Many of the religious side’s specific objections to anti-discrimination protections for LGBT people are tenuous, in my view. And yet, religious communities aren’t irrational in their worry about a chain reaction that could result in their being cast out of polite society. They make a challenging argument, which goes like this: Anti-discrimination laws establish sexual orientation as a protected category — like race. When such laws gain wide adoption and acceptance, those whose religious beliefs distinguish morally or theologically between homosexuality and heterosexuality could be treated in law, and also in society, as being like racists. Once that happens, religious teaching and observance will be relentlessly hounded from the public square.
It is important to see that this argument is rooted in assumptions not about gay rights as such but about nondiscrimination. In effect, it says, “In today’s America, nondiscrimination is not just a slippery slope but a slippery cliff, an all-or-nothing proposition. So we can’t budge an inch toward protecting LGBT people from discrimination without losing everything — even if we wish we could.” In other words, the claim is that, like it or not, nondiscrimination has become a social principle that militates against compromise.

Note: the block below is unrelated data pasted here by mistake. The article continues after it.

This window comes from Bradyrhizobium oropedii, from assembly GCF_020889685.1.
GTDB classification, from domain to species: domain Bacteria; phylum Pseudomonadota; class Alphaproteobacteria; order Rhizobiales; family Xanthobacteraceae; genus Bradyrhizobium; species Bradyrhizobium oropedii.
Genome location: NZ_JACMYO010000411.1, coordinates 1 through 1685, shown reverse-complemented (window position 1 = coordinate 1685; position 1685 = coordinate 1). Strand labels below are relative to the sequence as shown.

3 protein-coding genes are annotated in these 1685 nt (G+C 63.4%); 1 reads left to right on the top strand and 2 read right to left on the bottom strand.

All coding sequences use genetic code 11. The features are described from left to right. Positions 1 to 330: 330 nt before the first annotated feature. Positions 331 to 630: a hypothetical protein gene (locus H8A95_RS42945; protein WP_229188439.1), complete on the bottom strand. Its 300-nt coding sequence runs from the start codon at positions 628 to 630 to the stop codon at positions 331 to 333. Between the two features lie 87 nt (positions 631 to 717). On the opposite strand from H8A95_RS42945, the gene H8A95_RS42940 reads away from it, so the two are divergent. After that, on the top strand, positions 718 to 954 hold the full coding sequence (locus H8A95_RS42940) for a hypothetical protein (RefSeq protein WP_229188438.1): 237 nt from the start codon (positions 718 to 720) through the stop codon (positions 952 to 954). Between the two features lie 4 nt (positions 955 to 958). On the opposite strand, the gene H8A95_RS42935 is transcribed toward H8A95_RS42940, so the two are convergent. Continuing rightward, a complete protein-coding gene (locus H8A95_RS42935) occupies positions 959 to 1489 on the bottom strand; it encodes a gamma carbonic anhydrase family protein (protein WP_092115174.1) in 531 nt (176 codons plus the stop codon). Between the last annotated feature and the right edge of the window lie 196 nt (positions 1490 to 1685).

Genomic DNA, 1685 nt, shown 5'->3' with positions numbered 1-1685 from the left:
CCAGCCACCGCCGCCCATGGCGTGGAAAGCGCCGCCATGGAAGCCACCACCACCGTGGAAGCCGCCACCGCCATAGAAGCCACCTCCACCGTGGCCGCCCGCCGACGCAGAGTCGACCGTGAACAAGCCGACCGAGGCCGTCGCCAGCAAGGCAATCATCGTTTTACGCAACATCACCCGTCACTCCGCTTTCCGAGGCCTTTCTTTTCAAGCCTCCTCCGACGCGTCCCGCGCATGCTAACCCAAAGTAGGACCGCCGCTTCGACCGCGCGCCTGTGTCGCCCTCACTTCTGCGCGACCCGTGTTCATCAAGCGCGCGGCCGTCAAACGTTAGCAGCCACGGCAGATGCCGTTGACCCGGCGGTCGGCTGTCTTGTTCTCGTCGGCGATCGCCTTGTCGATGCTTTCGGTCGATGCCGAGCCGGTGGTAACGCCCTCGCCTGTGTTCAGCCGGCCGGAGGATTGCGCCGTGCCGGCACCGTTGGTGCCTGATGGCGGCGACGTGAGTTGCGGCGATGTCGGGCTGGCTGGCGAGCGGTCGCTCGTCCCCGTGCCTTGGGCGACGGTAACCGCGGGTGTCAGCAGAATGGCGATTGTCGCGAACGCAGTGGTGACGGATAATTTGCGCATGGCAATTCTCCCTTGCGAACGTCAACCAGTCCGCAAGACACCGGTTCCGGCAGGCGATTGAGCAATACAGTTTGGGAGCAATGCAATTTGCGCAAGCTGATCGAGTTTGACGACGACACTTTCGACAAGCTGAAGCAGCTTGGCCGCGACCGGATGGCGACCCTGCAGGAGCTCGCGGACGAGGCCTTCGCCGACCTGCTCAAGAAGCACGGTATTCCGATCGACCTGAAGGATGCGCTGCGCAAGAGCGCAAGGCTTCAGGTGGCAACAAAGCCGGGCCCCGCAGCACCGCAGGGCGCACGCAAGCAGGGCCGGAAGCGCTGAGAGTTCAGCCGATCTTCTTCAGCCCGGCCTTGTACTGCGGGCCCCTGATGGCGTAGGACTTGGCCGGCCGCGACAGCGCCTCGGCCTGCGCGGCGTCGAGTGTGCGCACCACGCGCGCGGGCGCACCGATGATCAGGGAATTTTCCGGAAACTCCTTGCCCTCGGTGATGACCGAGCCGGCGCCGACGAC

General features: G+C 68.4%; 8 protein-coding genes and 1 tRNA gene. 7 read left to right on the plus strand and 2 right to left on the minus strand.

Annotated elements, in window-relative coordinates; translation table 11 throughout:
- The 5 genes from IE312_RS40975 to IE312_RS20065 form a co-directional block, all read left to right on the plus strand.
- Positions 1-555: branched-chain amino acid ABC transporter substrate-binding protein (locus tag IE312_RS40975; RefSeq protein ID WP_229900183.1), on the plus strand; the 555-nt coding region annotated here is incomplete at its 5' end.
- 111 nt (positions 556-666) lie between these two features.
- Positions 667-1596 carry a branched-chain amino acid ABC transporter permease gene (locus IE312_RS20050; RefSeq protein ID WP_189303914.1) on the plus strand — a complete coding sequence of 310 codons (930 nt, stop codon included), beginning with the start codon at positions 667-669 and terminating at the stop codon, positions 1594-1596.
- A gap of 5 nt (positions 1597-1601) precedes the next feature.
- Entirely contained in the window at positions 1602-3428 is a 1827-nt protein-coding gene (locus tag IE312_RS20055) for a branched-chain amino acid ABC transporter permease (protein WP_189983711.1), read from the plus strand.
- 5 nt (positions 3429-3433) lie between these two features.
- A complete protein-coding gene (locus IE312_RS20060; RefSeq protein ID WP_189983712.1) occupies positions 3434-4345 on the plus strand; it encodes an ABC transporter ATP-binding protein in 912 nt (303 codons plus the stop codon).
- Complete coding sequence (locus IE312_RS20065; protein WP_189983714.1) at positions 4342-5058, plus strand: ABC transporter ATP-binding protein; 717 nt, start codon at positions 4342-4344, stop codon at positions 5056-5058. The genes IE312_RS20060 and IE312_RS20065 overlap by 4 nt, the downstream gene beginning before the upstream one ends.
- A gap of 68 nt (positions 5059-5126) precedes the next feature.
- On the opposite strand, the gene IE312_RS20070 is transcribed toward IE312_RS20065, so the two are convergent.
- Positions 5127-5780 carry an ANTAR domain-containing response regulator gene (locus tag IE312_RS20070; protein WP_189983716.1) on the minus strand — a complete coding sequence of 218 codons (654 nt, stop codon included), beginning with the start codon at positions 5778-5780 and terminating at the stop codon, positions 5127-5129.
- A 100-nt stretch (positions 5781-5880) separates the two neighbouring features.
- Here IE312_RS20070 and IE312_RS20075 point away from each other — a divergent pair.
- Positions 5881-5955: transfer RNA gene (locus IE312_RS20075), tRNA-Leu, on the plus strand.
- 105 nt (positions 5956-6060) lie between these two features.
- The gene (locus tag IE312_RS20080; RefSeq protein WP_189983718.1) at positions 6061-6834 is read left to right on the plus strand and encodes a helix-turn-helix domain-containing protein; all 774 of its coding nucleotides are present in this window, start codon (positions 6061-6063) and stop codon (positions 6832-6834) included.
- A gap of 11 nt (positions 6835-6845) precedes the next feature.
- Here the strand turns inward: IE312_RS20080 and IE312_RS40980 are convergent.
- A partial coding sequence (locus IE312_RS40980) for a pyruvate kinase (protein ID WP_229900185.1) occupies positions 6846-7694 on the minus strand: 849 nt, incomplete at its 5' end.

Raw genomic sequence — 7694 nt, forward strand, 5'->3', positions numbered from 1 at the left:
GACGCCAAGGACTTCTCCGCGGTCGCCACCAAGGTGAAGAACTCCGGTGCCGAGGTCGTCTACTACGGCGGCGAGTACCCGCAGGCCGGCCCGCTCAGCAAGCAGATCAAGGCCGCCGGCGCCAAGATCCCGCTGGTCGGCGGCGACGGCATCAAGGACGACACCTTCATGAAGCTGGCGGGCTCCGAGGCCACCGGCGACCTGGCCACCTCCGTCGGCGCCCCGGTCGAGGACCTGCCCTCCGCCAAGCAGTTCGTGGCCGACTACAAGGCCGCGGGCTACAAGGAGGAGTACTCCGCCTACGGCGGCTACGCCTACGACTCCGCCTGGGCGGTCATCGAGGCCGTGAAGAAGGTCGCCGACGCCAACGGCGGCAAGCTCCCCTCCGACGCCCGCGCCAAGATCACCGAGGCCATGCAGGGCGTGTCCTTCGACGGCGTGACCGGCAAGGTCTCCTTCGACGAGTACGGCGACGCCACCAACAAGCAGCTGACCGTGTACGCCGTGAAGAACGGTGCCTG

TRUE TO THEMSELVES
Unfortunately, on the gay-rights side of the debate, there has been something of a parallel evolution toward absolutism.
In 2010, in the prominent gay magazine The Advocate, I published an essay arguing for a conciliatory attitude toward religious-liberty claims. “[T]he smart approach,” I said, “is to bend toward accommodation, not away from it, whenever we can live with the costs.” One reason was legal: It’s best not to be on the wrong side of the First Amendment and religious liberty. Another reason was political: Reasonable accommodations will speed public acceptance of LGBT equality at an acceptable and rapidly declining cost to gay people. The most important reason, though, was moral: